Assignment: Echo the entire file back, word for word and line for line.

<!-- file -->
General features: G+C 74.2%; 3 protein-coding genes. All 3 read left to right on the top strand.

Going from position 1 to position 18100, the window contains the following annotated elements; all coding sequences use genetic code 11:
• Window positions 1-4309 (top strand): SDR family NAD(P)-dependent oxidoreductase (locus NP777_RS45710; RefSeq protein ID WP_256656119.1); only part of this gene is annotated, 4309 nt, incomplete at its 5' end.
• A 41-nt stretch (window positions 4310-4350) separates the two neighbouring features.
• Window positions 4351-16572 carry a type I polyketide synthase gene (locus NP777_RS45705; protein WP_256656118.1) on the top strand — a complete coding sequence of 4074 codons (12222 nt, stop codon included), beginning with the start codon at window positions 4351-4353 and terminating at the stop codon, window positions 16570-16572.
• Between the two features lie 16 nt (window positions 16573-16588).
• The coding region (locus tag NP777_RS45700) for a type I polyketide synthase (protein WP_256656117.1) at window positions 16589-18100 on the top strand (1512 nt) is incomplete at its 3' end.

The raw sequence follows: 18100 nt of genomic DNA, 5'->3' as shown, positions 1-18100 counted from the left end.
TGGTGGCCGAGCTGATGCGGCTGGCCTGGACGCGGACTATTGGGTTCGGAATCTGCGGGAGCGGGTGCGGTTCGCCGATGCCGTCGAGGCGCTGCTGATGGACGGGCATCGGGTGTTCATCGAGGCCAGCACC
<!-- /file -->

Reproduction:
General features: G+C 74.2%; 3 protein-coding genes. All 3 read left to right on the top strand.

Going from position 1 to position 18100, the window contains the following annotated elements; all coding sequences use genetic code 11:
• Window positions 1-4309 (top strand): SDR family NAD(P)-dependent oxidoreductase (locus NP777_RS45710; RefSeq protein ID WP_256656119.1); only part of this gene is annotated, 4309 nt, incomplete at its 5' end.
• A 41-nt stretch (window positions 4310-4350) separates the two neighbouring features.
• Window positions 4351-16572 carry a type I polyketide synthase gene (locus NP777_RS45705; protein WP_256656118.1) on the top strand — a complete coding sequence of 4074 codons (12222 nt, stop codon included), beginning with the start codon at window positions 4351-4353 and terminating at the stop codon, window positions 16570-16572.
• Between the two features lie 16 nt (window positions 16573-16588).
• The coding region (locus tag NP777_RS45700) for a type I polyketide synthase (protein WP_256656117.1) at window positions 16589-18100 on the top strand (1512 nt) is incomplete at its 3' end.

The raw sequence follows: 18100 nt of genomic DNA, 5'->3' as shown, positions 1-18100 counted from the left end.
TGGTGGCCGAGCTGATGCGGCTGGCCTGGACGCGGACTATTGGGTTCGGAATCTGCGGGAGCGGGTGCGGTTCGCCGATGCCGTCGAGGCGCTGCTGATGGACGGGCATCGGGTGTTCATCGAGGCCAGCACC